MONDAY, Jan. 16, 2017 (HealthDay News) — Overweight and obese children seem to be more likely than others to develop postoperative surgical site infections, according to a study published recently in Surgical Infections.
Researchers have already documented this connection in adults. But, “research on this topic among children and adolescents is scarce,” study coauthor Catherine Hunter, M.D., a pediatric surgeon at the Ann & Robert H. Lurie Children’s Hospital of Chicago, said in a hospital news release. “The information from this first-of-its-kind study can now be used in assessing and counseling preoperative pediatric surgical patients and their families.”
Using statistics from a U.S. surgical database, the researchers focused on 1,380 patients aged 2 to 18 who developed surgical site infections after major surgery in 2012 or 2013. Noting that 40 percent were overweight or obese, the researchers determined that the overweight children had 23 percent higher odds for infection. Obese children had 43 percent higher odds. The researchers also looked at 115 patients from a single surgical center who developed wound infections. They found that 30 percent of them were overweight or obese.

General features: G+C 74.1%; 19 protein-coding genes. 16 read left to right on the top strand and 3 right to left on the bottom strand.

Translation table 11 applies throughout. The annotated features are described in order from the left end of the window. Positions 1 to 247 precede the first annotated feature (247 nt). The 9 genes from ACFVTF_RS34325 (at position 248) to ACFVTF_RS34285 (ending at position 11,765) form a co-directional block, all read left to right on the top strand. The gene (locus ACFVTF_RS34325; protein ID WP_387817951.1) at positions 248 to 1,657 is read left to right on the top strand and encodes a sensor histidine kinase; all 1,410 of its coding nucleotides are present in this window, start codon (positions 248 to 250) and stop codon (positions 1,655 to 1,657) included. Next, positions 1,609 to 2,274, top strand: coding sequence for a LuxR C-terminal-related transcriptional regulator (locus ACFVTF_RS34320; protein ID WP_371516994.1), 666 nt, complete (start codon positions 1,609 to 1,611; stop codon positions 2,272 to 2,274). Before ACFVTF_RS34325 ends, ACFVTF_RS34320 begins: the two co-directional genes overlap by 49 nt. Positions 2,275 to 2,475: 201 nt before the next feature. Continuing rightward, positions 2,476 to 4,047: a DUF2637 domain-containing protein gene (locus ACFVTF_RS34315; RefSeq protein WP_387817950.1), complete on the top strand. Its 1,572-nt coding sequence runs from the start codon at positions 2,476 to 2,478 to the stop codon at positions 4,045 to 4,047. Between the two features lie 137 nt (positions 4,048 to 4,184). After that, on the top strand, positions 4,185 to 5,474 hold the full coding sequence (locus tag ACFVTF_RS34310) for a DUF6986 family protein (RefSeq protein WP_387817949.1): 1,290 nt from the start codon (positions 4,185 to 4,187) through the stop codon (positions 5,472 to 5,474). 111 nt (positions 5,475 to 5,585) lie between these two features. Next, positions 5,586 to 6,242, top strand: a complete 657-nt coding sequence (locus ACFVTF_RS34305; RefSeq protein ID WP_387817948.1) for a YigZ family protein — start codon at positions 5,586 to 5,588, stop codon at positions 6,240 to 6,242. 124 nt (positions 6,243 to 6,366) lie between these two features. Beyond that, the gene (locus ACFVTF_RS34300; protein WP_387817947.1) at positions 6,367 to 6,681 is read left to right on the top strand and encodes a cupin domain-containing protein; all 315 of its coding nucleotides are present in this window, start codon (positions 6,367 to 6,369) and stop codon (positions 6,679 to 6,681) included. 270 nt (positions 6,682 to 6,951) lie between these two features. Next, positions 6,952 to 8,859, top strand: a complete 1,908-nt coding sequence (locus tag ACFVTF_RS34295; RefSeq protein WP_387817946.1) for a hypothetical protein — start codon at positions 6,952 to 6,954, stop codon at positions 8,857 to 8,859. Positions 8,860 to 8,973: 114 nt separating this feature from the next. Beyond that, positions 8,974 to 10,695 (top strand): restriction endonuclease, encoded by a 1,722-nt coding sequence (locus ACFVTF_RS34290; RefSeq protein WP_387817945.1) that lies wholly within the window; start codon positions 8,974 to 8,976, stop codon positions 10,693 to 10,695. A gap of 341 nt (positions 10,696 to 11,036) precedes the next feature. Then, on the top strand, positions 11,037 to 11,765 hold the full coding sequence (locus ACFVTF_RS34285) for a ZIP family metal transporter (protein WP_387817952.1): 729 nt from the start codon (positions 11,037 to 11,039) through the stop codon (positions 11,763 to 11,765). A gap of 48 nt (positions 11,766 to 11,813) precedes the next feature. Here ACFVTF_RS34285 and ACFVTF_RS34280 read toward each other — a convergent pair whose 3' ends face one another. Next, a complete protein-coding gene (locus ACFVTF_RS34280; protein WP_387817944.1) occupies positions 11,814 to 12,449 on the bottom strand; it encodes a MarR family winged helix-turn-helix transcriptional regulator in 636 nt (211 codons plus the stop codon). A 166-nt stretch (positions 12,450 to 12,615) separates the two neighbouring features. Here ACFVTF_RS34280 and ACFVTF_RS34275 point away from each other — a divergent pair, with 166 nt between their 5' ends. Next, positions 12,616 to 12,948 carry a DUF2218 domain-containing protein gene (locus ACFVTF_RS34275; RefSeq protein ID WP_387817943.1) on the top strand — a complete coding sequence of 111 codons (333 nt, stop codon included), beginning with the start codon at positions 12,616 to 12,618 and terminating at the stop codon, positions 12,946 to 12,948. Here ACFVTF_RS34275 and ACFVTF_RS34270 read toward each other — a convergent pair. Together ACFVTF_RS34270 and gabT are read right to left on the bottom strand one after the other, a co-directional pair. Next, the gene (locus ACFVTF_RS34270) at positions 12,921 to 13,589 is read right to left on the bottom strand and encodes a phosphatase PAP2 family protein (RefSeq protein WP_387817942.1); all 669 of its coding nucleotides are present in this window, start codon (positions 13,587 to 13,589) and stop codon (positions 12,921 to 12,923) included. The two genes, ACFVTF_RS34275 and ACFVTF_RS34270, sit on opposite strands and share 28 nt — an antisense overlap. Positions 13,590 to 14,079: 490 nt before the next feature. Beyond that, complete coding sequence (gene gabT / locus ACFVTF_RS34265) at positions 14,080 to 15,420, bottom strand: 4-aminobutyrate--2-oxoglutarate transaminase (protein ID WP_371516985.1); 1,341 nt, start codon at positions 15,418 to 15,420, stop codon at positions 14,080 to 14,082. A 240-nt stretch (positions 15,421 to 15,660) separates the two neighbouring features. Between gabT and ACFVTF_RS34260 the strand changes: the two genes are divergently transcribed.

“When considering children, adolescents, and adults, there are several theories as to why overweight or obese patients are at higher risk for infection,” Hunter said. “These include impaired wound healing due to the lower oxygen tension found in the excess fat tissue surrounding the wound as well as impaired lymphocyte responsiveness. However, more studies need to look at this further.”
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